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The Big Question – issue 460

The importance of finding a balance between working patterns and personal life has never been in sharper focus. And, as the countdown continues to the next International Week of Happiness at Work in late September, companies are again being urged to take meaningful steps to support staff. Against that backdrop, what are the key measures you believe businesses should be concentrating on to ensure workforce wellbeing and happiness?


OOK Agency


Managing director
HR Alchemy

Co-founders, Alchemy Culture

Positive work culture is more than perks and Google-looking offices, and keeping employees happy requires more than just a pay slip.

People today crave a deeper sense of connection to their work, the place they live and the brands they choose.

They expect more of employers than ever before, and want businesses to demonstrate a greater integrity, accountability and care.

It is essential businesses understand this and how, in a landscape of cross-generational workforces, that company culture is a critical framework for teams to operate in harmony.

The ever-growing research into wellbeing and company performance shows it has a significant impact on numerous areas of business performance.
We know low wellbeing results in higher levels of absence; indeed, a recent study shows mental ill-health and stress to be the top two causes of long-term absence in UK workplaces.

It’s also one of the reasons employees quit their jobs.

On the flip side, though, is the positive, mounting evidence that demonstrates investment in wellbeing is achieving results.

And through OOK Agency, HR Alchemy and our workshop programme Alchemy Culture, we are helping clients create more authentic ways

of managing their employee brand proposition and thus wellbeing.

We help companies take meaningful steps, by moving their values, ethos and overall culture towards investing in their people.


Chief executive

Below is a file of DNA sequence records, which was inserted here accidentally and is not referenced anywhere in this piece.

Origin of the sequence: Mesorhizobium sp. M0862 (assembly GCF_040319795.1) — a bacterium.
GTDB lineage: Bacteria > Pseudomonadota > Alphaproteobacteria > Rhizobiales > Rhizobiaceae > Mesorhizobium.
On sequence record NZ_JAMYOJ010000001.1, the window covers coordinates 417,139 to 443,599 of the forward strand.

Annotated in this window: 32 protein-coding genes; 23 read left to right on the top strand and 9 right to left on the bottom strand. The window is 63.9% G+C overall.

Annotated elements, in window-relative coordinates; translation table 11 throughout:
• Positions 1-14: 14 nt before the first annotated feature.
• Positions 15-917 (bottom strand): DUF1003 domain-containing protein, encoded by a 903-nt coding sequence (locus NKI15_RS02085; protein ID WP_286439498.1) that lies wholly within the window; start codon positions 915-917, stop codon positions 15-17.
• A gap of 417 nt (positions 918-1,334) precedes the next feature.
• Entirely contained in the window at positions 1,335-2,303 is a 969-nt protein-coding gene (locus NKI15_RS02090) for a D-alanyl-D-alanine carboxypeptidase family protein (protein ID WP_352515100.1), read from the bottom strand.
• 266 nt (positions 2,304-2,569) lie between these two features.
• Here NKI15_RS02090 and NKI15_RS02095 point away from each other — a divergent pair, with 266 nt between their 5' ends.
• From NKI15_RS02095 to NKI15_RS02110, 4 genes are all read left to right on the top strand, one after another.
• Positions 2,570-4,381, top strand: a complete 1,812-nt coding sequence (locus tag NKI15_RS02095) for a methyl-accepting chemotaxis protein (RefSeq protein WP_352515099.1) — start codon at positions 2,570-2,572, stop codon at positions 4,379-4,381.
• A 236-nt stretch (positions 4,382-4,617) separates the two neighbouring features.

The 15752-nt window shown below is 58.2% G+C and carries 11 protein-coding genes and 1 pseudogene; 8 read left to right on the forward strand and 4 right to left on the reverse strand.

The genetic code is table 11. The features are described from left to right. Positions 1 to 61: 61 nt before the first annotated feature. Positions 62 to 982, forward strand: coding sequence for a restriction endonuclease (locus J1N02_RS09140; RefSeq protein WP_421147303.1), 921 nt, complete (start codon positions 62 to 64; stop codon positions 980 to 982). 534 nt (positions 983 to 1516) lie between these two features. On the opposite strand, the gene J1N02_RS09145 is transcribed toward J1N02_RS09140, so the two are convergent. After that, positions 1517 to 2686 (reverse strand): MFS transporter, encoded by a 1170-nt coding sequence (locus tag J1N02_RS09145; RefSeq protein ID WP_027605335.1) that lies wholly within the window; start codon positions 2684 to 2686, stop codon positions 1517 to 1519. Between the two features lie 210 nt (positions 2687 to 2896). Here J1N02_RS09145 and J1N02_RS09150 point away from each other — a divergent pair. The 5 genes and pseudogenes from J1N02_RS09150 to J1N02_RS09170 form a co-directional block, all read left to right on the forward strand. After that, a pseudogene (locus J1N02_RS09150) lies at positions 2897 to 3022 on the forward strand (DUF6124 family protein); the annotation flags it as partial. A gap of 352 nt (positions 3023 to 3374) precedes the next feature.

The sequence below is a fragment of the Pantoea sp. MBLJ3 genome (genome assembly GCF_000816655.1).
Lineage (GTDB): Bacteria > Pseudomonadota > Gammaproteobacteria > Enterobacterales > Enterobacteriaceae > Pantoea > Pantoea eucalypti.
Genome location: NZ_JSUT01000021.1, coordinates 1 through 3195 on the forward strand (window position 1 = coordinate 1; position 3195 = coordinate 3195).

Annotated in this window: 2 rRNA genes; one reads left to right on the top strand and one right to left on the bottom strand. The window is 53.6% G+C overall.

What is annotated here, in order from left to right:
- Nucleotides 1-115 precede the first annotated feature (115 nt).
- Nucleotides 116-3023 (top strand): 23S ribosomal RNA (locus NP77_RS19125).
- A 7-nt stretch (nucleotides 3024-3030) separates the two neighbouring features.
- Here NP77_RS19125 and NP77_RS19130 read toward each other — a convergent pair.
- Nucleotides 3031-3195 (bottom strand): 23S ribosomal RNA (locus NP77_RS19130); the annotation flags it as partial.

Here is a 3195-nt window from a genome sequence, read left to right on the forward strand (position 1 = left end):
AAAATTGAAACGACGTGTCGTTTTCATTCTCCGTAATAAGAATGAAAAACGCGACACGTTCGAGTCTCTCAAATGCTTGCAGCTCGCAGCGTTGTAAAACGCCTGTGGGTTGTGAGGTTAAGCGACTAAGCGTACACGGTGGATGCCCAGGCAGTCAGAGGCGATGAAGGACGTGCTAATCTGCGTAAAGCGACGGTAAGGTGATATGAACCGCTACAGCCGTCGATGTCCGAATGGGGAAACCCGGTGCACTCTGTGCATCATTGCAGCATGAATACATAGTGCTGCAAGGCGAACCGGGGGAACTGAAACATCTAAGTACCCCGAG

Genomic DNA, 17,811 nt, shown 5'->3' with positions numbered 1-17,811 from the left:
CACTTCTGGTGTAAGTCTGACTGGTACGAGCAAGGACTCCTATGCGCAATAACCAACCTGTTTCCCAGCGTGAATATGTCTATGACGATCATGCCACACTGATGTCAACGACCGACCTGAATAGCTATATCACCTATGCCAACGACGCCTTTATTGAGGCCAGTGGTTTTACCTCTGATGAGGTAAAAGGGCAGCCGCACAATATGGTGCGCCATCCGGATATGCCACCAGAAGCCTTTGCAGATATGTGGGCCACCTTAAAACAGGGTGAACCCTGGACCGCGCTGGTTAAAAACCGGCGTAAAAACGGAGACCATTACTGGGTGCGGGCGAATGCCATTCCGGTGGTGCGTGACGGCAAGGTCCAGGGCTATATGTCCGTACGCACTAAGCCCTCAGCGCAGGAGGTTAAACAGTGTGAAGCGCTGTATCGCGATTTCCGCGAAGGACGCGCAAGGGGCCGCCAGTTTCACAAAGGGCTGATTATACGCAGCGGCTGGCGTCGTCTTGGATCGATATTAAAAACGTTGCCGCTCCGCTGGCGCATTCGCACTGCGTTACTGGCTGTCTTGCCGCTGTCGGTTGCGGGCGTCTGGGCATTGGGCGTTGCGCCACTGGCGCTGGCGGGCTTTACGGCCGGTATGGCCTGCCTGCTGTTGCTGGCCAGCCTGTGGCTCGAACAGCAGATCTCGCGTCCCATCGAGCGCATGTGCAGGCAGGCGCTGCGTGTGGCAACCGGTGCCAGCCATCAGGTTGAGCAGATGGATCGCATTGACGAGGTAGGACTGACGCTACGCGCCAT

We focus on ‘work-life fit’, which is the concept of a colleague’s work and life needing to fit together, rather than the more traditional view of a work/life balance.

To me, work/life balance suggests some sort of circus act, whereas ‘work-life fit’ is focused on making the two aspects fit together perfectly.

Providing flexibility is essential.

Empowering your team to choose when, where and how they work can significantly contribute to their overall wellbeing, and it also means they can make the right choices for them and their own personal circumstances.

Nurturing a sense of purpose is crucial too.

When colleagues understand how their contributions make a difference and are continuously encouraged to set and achieve stretch goals, they are more engaged in their work, and the journey towards achieving these goals becomes a source of fulfilment and satisfaction.

Finally, recognising the importance of social connections is vital.

Businesses should encourage regular opportunities for colleagues to come together and connect.

Whether through team building activities,
social events or collaborative projects, fostering a supportive and connected work community positively influences wellbeing and happiness.


Co-founder and chief operating officer

The health and wellbeing of the workforce has never been more prevalent, and it includes an effective application of a balanced environment, including hybrid or working from home.

The key to making this a success is an open
and transparent dialogue between employer and employees, to ensure staff can benefit from flexible working and the business can still operate efficiently.

We have recognised none of the above can be fulfilled without implementing a culture of trust within the workforce.

Best-selling author and workplace culture expert Simon Sinek has proven employees are happier at work when they have autonomy to make decisions on
their own.
For this to be successful, though, businesses must

provide employees with targets that will have a real impact on the organisation while developing the individual’s skillset.

Ultimately, the flexibility of being able to pick the kids up from school or playing at your local sports club can all be achieved.

But at the core of a work/life balance is a happy workplace, which involves having a great amount of responsibility and trust between employees and employers.


Chief people officer

What people want from a workplace has changed since the pandemic.

People are prepared to give their all for a fast- tracked career, but on the condition they can work on their own terms and are compensated fairly for it.

They will no longer stick around for the promise of salary increases or promotions that never happen, because they now want more than that in return: they want a healthy work/life balance.

At durhamlane, we’ve been taking measures to support this by providing fast-tracked sales and marketing careers, helping employees gain skills they can use anywhere in the world at any time, with full trust to do the role when and how it suits them.

We also offer fully remote or hybrid contracts, with limited expectation on office attendance.

And we allow life to happen when it needs to, by accommodating those who need compassionate time away from work.

We measure success by reviewing employee satisfaction data, such as our overall Employee Net Promoter Score.

By offering formalised flexibility, a competitive salary to support a stable and healthy lifestyle, and strong leadership, we’ve seen how you can gain loyalty and increased retention from your workforce.

September 12, 2023

  • Ideas & Observations

Created by North East Times